8 Smart Ways to Strengthen Your Recovery with National Hobby Month | Harbor Village - Harbor Village

8 Smart Ways to Strengthen Your Recovery with National Hobby Month

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Using National Hobby Month to Fight Addiction

January is National Hobby Month!

Hobbies make you happy.

(No really— it’s actual science, but we’ll touch on that in a bit.)

I know what you’re thinking— “a made-up calendar holiday no one thinks or cares about.”


But that’s only true if you don’t seize the moment to make this January special by redefining your loves and passions.

The throes of addiction and mental breakdowns make it nigh impossible to focus on creative endeavors. Depression, anxiety, and chronic feelings of emptiness steal away even our beloved passions. (Don’t worry, your muse is still in there!)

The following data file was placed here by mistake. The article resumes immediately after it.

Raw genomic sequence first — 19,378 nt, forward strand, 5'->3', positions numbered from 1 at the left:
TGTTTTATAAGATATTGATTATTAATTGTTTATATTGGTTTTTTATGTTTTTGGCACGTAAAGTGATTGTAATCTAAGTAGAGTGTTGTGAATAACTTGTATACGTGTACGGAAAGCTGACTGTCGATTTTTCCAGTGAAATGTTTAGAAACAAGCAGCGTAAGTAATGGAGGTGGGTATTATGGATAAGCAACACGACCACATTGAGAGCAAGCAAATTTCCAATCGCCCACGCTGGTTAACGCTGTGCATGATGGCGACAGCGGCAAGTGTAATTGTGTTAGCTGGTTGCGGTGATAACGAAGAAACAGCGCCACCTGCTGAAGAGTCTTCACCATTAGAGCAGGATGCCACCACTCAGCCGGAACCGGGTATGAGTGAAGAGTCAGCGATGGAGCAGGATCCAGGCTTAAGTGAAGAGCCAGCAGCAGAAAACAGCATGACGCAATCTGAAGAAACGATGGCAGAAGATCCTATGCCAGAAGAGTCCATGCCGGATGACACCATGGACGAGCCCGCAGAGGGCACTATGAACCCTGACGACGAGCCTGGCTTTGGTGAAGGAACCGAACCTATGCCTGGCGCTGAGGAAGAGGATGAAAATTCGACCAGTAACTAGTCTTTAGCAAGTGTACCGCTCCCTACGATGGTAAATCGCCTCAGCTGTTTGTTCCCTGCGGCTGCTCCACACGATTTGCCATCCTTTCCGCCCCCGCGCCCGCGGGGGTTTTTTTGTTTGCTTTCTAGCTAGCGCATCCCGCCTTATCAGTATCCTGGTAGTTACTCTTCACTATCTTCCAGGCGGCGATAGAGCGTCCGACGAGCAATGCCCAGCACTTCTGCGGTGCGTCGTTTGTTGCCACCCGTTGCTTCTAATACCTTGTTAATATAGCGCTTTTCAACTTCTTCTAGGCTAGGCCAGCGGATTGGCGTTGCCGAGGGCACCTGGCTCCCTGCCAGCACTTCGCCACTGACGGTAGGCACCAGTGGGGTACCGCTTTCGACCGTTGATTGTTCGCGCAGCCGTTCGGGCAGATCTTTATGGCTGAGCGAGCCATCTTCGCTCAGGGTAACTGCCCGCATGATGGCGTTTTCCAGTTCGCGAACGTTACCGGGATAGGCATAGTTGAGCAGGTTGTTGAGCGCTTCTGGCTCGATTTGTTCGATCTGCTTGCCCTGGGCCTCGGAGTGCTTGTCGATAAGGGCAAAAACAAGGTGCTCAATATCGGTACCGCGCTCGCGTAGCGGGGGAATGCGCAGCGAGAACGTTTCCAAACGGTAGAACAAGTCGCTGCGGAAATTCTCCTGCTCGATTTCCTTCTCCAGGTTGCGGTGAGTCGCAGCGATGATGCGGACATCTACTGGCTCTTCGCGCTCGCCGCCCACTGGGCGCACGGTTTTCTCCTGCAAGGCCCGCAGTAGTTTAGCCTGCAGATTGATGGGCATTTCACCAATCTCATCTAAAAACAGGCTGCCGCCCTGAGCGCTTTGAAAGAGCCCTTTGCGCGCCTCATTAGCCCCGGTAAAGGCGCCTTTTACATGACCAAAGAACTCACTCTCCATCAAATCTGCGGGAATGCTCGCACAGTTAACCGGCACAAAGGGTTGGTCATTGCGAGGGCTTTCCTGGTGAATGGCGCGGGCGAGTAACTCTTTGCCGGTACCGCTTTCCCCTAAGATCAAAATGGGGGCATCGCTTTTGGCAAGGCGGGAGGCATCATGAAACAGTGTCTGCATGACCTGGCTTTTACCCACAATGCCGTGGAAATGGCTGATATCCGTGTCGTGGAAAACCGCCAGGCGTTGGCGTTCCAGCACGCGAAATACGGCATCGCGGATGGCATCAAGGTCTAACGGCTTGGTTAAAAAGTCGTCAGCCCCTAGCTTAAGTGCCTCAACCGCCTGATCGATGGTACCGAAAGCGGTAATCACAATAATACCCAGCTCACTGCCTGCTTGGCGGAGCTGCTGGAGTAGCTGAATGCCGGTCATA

Being emotional is tiring work.

And self-medicating only adds to the problem.

(Trust me, been there, done that.)

Transform this Hobby Month into a gateway for creating better habits that will help fight cravings and begin rewiring your brain for sober success!


8 Ways to Find Your Perfect Hobbies

“But what if I don’t have any hobbies or interests?”

Fear not! The answers are inside of you. Here are our top 8 ways to rediscover your passions and find new hobbies to fall in love with.

1. Consult Your Bucket List

Consulting your bucket list will immediately give you goals to strive for. Chances are, the experiences you want to check off your list will require careful planning, tenacity, and the ability to dive head-first into your desires.

Easier said than done, right?

If your list is comprised of costly adventures, why not choose a hobby you can make money with?